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    For the rsync -aivz root@... command to work, PermitRootLogin in /etc/ssh/sshd_config needs to be set to yes (not a recommended change!), followed by service sshd restart.

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      I installed it on my Raspberry Pi 4, but installing 10 packages with pkg install takes hours. The package extraction is very slow. Arch Linux ARM on the same SD card is orders of magnitude faster. Is there anything I can do to speed it up?

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        I don’t know the exact way to “fix” this, or if it’s actually possible, but this is most likely due to write caching. Basically on Linux what is considered written (so packages in this) might not actually be written yet, while on FreeBSD the pkg install (the package extraction) will block until everything is actually written to disk.

        To verify this is the problem you can use sync after the package install on Linux and see how long it takes to complete. Then you compare the same thing.

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          That’s not going to be a valid comparison because running sync once after the entire process terminates is going to differ drastically from syncing after each write or each file, especially when interspersed with non-I/O activity during which time writes can complete in the background.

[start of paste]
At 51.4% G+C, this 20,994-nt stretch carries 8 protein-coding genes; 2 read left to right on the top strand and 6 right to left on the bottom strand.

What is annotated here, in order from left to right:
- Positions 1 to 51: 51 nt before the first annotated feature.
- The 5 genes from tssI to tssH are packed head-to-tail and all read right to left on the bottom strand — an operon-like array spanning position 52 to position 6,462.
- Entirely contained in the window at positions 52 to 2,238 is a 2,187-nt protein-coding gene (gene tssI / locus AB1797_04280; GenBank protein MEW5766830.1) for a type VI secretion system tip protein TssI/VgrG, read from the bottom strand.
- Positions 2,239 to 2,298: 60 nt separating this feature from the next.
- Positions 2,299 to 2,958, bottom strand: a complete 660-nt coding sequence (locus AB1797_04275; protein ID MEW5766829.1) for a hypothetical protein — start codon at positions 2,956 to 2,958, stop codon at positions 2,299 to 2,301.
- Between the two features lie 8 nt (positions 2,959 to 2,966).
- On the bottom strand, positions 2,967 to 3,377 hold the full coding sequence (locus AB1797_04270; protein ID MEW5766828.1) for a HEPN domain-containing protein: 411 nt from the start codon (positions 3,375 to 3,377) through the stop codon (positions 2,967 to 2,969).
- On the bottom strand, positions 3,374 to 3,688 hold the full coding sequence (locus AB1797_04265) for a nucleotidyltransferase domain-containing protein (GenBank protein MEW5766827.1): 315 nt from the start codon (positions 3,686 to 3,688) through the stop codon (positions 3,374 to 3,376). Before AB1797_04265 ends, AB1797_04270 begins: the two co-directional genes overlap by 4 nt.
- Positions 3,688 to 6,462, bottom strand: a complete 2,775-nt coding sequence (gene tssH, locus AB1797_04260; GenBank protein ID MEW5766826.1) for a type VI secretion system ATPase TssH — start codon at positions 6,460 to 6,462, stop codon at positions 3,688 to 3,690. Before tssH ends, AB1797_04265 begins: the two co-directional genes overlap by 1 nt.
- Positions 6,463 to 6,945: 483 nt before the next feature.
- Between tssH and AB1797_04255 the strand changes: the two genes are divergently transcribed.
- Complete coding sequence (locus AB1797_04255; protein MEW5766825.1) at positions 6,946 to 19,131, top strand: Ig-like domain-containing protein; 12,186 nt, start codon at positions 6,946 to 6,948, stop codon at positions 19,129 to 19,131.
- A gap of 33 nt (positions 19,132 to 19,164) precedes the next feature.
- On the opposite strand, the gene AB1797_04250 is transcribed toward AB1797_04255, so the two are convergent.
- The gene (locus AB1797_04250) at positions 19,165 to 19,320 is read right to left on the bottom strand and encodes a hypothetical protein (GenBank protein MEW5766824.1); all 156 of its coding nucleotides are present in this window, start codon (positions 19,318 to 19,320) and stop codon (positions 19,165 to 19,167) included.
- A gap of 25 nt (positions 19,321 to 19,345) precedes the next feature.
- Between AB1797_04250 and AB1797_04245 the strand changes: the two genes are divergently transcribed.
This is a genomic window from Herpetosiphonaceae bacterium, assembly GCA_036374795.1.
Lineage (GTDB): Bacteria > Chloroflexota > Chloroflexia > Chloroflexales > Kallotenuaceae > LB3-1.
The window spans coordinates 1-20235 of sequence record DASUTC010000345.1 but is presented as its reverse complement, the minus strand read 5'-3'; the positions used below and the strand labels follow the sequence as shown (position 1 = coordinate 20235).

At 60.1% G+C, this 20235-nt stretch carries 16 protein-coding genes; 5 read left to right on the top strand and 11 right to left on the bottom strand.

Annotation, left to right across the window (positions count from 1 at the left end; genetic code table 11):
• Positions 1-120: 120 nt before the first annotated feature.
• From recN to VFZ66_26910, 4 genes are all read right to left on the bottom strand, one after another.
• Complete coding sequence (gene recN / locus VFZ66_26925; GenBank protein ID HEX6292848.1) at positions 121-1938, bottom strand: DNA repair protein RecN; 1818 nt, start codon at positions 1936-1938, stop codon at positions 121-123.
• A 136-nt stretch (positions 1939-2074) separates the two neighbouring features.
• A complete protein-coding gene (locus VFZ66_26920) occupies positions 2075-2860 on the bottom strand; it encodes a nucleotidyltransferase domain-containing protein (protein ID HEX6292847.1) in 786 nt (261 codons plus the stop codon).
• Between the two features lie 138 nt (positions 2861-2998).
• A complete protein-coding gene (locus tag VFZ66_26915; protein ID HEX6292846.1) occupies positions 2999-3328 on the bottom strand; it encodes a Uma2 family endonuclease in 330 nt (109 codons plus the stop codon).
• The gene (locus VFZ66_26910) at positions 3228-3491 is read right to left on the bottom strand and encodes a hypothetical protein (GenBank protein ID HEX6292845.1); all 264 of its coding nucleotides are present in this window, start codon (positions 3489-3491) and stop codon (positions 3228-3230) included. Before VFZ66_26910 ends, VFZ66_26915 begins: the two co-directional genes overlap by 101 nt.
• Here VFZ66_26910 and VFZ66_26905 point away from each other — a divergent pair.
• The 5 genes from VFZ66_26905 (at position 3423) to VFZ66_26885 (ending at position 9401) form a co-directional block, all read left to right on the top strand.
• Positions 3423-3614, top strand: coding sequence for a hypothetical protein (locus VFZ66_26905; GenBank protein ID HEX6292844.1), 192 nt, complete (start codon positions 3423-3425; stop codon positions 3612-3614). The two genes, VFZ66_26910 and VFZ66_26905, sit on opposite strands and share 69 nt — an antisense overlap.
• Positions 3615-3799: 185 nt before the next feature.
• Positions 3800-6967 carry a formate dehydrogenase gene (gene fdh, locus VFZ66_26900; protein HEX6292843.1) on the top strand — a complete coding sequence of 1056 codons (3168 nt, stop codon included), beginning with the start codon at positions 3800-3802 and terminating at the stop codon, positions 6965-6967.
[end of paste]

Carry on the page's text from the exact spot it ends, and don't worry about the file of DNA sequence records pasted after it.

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            True that. The goal here is not benchmarking though, but looking at the potential cause where this might give an indication.

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        I’ve found the old rpi models (particularly, the rpi2) to be more reliable. Netbsd runs well on these older models.

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          Does the audio device work with 64-bit FreeBSD yet? The original driver passed a pointer to the device and then read it back to find the state associated with the response[1] and, since this was a 4-byte response, didn’t work with a 64-bit kernel. This is the one thing keeping me from using FreeBSD on the Pi 3 I use for musicpd and spotifyd. Raspbian is awful: it drops off from the network, spotifyd isn’t in packages and so I need to install it separately, and systemd managed to make my system unbootable after an upgrade because it failed to mount something in fstab and refused to drop into single user mode.

          [1] Aside: This is a terrible idea. The vast majority of BSODs in the early 2000s were caused by transient errors from devices that the drivers then interpreted as pointers (or used in pointer-arithmetic expressions) and dereferenced. Always assume data read from a device might be invalid!